environment.yamlfiles are not reproducible thus this will likely lead to an entirely new solve. This is useful when you would like to update all the packages in a given environment without having to change the specification.
trashcan iconmarks the given build for deletion.
CondaStore.build_artifacts_kept_on_deletionallows some artifacts to be kept on deletion. These include logs, YAML, etc.
The build page gives all the information about a given build in conda-store. At the top we see high level build metadata.
conda-store downloads Conda channel data so that it fully understands the packages that exist within a given environment. A list is provided to the user of all packages within that environment.
Below this are all artifacts associated with a given build e.g lockfile, pinned YAML specification, Conda-Pack, and docker image.
Finally a log of the given build regardless of whether the build succeeded or failed.
/namespace/ manage namespaces#
This namespace page allows a user with correct permissions to list, create, and delete namespaces. Note that the deletion of a namespace is destructive and deletes all environments and builds within that namespace.
The conda-store client can be easily installed via pip and conda.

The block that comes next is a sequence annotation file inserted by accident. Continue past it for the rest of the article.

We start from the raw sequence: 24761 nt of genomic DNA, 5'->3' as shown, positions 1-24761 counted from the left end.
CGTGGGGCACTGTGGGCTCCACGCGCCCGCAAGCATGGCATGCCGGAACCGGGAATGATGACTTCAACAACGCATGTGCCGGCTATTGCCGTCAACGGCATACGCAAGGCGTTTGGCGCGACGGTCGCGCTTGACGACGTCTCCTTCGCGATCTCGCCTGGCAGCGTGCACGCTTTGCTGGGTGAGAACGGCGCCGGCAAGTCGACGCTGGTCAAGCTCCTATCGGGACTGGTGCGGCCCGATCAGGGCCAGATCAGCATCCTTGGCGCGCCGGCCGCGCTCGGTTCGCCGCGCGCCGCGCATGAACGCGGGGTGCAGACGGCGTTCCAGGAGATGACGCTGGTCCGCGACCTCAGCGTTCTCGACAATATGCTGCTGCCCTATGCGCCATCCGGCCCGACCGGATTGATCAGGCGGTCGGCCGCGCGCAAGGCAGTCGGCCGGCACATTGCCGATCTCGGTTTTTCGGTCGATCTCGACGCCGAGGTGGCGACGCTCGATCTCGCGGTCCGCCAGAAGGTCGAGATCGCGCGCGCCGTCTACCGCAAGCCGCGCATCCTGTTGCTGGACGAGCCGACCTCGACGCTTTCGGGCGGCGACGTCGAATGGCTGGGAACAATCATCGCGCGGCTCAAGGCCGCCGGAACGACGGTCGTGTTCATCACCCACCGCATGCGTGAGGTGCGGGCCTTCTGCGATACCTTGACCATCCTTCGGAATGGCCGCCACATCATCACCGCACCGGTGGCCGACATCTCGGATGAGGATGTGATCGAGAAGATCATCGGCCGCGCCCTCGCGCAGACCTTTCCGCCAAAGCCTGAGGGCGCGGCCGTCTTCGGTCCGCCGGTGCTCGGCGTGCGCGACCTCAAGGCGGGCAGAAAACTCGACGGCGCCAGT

pip install conda-store conda install -c conda-forge conda-store
$ conda-store --help Usage: conda-store [OPTIONS] COMMAND [ARGS]... Options: --conda-store-url TEXT conda-store base url including prefix --auth [none|token|basic] conda-store authentication to use --no-verify-ssl Disable tls verification on API requests --help Show this message and exit. Commands: download Download artifacts for given build info Get current permissions and default namespace list run Execute given environment specified as a URI with COMMAND solve Remotely solve given environment.yaml wait Wait for given URI to complete or fail building
One of the motivating features of the
conda-store cli is that you
can directly execute conda-store environments that exist remotely.
conda-store run devops/datascience -- python -m "print(1)"
conda-store is capable to remote solves of environment files. If requested conda-store can perform intelligent solves with caching.
conda-store list [namespace|environment|build]#
conda-store can be used as a
shebang within Linux
allowing users to embed Conda environments within scripts for
reproducibility. Basic usage is as follows. Notice that the
conda-store run command is just the normal usage of the command.
#!/usr/bin/env conda-store #! conda-store run <namespace>/<environment-name>:<build-id> -- python print('script running within the conda-store environnent')
The first line must begin with the shebang
#! along with ending in
conda-store. You cannot put arguments on the first line due to
limits in the shebang specification. Additional lines are then added
#! conda-store run ... with are then used as arguments
The path to the script being run is always appended as the last argument to the command so the example above is interpreted as:
conda-store run <namespace>/<environment-name>:<build-id> -- python <shebang-filename>
This feature was heavily inspired by